Originally Posted by dean_mt
While I agree with the "if ain't broke..." mantra, a slight variation on the diving caddis pattern is to tie in a sparse down-wing of clear antron fibers. In his research on caddisflies, Gary LaFontaine observed than they insects collect air bubble under their wings and it creates a very visible "aura" around the bug in the water. The antron mimics the shine of the bubbles.
GLF's patterns are an interesting subject for me… back in the early 90's I attended The Fly Fishing Show
in Somerset, NJ and Gary LaFontaine provided one of the seminars. His subject of course was Caddisflies
and his slides were full of underwater pictures of various stages of caddisflies in action with emphasis on the metallic shine of the bubbles that attached to their bodies.
I was so fascinated by his presentation that I purchased his book, studied his patterns, and searched high and low for the true, DuPont tri-lobal Antron carpet fibers (not the commercial fly tying versions which are round extrusions). So I tied dozens of patterns in various colors and sizes and dedicated the following spring to fishing these patterns. Long-story-short the success never came. I was willing to endure the "learning curve" process too, but fish just continually ignored my offerings. Over years the fascination faded to the point where I have about a dozen or so left over that are tucked away in some obscure corner of one of my fly boxes, likely never to see that water again.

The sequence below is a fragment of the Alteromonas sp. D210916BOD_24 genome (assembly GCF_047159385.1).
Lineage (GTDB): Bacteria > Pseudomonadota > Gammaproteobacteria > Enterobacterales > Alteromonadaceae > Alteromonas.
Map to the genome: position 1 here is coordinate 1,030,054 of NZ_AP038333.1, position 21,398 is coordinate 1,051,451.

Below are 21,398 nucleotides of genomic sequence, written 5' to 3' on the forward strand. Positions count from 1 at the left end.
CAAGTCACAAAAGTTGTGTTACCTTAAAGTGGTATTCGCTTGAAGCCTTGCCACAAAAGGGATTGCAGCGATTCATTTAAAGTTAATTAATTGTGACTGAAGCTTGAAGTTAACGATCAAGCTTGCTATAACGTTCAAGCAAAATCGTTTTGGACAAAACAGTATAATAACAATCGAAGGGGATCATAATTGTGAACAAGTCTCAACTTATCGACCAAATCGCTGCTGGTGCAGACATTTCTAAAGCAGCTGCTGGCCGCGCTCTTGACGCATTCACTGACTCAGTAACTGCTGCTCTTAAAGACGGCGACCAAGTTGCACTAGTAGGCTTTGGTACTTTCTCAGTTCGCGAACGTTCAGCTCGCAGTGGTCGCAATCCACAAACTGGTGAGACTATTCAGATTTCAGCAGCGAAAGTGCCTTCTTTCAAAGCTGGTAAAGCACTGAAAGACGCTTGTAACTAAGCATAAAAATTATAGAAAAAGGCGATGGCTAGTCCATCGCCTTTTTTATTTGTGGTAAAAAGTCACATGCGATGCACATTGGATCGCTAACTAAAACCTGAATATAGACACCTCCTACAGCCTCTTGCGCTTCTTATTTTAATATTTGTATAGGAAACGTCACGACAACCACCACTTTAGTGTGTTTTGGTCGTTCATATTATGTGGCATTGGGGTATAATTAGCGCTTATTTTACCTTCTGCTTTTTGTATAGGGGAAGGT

Years later I met up with some of the "old guard" while fishing Pocono streams and they got me into the soft hackles. After getting slapped around repeatedly by these guys I decided that there was really something to these flies and started off on another full plunge into the worlds of Leisenring, Hidy, Hughes, and Nemes. So I endured another "learning curve" but quickly realized that these patterns were the true key to unlocking caddisfly activity and the rest was history for me… I've been fishing them somewhat religiously ever since.
I remember GLF mentioning repeatedly at that seminar that his obsession with creating the "bubble" effect at times felt like he was trying imitate the impossible… and I'm not convinced that he ever got there. Perhaps I completely missed the boat, but my experiences had left me with zero confidence in his sparkle pupa and sparkle emerger patterns and not much better with respect to his larva or dancing/diving caddis patterns. To me, Antron is a very stiff, and very "fake" looking synthetic and about the only time I use it these days is for wing material. It's probably just 99% psychological based on my experiences, but I cringe just hearing the word "Antron."
Anywho, sorry to rant and ramble on… this has always been a lively subject between me and my old fly-fishing buddies back East... and I always liked these two comparative pictures with respect to (wingless) soft hackles.
Pale Green Itch Scratcher (after a dunking)